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Egypt's energy crisis tests Sisi leadership

With Egypt's loss of support from gas-rich Qatar, Sisi seeks alternative energy sources
Egypt's presidential election will be held on 26-27 May (Anadolu)

Abdel Fatah Sisi, Egypt's frontrunner presidential candidate, has been criticised by analysts for breaking ties with gas-rich Qatar and relying instead on oil-rich monarchies such as Saudi Arabia. 

In a report, published in the Washington Post on Thursday, analysts widely questioned the shift in allegiances that has taken place since a military-backed uprising ousted Egypt's democratically elected Muslim Brotherhood candidate Mohamed Morsi from power. 

Concerns are rising that the move could spell doom for Egypt's already floundering economy which is being hard hit by rising debts, poor productivity and growing economic disparity. 

“The main issue here now is Sisi’s legitimacy, and whether or not he has the ability to competently deal with the energy crisis,” Justin Dargin, an energy expert at the University of Oxford told the Washington Post.

The country’s energy relationship with Qatar, he said, “was an ideal marriage; it was precisely what Egypt needed.”

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Leading Gulf monarchies are staunchly backing Sisi in the hope that their generous financial help will bolster his campaign to crush the Muslim Brotherhood and indirectly secure their own regimes.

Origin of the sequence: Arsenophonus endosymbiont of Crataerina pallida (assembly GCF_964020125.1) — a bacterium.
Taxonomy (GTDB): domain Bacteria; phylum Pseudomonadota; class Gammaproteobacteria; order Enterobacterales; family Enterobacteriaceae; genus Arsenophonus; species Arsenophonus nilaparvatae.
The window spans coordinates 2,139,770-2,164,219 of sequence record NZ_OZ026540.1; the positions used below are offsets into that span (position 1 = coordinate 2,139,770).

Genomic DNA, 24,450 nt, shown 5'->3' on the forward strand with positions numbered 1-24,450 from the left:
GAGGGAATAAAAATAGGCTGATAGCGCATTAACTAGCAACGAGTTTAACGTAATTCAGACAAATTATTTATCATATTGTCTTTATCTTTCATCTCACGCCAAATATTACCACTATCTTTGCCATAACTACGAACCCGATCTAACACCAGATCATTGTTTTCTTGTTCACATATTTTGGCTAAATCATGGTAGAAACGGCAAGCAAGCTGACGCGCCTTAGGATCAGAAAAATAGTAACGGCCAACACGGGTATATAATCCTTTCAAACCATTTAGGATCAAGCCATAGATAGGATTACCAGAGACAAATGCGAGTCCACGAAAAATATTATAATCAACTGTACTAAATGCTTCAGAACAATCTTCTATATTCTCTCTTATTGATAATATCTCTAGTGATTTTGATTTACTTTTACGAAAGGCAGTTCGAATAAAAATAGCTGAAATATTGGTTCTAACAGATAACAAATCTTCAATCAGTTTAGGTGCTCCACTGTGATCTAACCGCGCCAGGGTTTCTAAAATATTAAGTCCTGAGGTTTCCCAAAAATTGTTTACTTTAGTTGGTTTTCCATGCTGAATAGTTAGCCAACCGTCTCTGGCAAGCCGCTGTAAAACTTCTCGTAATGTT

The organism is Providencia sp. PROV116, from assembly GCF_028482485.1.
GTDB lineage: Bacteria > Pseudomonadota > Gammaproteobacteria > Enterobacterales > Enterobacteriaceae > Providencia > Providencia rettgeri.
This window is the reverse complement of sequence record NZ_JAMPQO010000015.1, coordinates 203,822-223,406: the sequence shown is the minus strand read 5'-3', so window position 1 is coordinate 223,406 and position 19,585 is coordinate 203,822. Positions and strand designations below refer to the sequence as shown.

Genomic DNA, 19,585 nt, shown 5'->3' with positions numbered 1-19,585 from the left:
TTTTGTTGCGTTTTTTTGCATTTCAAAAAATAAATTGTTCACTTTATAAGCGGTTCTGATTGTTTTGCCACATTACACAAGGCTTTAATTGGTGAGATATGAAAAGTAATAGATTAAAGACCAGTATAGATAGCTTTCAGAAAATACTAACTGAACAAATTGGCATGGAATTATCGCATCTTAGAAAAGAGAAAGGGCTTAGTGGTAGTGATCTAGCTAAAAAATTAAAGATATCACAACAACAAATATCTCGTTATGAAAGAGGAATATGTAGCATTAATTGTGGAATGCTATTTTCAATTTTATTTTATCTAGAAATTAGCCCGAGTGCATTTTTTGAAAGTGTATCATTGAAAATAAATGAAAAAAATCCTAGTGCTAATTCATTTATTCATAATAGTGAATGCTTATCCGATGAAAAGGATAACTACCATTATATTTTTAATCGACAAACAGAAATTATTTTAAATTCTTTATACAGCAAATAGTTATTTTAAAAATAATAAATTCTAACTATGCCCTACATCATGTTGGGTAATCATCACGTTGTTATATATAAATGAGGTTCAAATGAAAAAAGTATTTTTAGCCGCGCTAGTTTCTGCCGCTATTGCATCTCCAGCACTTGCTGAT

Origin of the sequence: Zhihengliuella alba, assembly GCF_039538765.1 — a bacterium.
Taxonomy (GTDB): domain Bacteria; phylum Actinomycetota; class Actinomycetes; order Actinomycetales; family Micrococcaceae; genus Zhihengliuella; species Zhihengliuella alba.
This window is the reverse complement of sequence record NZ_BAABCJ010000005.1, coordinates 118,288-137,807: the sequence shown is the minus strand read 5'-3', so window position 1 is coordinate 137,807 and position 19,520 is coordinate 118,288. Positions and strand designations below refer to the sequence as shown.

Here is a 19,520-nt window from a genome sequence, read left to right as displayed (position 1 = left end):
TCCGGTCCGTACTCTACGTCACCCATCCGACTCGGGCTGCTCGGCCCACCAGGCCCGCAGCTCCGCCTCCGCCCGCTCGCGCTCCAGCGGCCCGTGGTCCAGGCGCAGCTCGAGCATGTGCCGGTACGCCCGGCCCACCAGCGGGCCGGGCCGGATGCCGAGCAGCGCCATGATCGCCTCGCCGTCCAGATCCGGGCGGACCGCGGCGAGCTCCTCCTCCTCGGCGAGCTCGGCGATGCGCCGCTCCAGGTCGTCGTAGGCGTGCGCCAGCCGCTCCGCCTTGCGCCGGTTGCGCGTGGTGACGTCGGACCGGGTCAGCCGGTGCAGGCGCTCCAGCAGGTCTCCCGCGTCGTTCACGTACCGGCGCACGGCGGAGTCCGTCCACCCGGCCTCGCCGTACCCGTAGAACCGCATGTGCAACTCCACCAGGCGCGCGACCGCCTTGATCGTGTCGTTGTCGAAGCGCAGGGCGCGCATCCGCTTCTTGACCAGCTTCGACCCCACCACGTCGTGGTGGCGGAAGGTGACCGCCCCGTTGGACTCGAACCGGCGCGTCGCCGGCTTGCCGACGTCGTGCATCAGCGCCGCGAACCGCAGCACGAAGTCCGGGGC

"An absence of stability in Egypt means instability in the Gulf," Emirati political science professor Abdulkhaleq Abdulla also told the Washington Post. 

Sisi "represents Egypt's only national institution that is capable of restoring stability" in his country, situated across the Red Sea from Saudi Arabia, he explains.

Since the Sisi-led military ousted Morsi last July, the new authorities have banned his Muslim Brotherhood, arrested its leaders and cracked down on its followers. 

Egypt elections (MEE)
Egypt elections (MEE)

The moves have helped Gulf monarchies to pump yet more financial assistance in the Egyptian economy, hard-hit by the years of turbulence that have followed on from its 2011 revolution. 

However, analysts question the efficacy of this aid stressing that petroleum products are likely to ensure that there are no gasoline or butane shortages this summer. It is believed that they can do little to remedy Egypt's energy crisis, with only a handful of Egypt’s power plants run on fuels other than natural gas. While Qatar has in abundance, the other Gulf monarchies are only gradually building up their natural gas infrastructures and will not be able to provide as much gas as Egypt's former backer, the analysts explained. 

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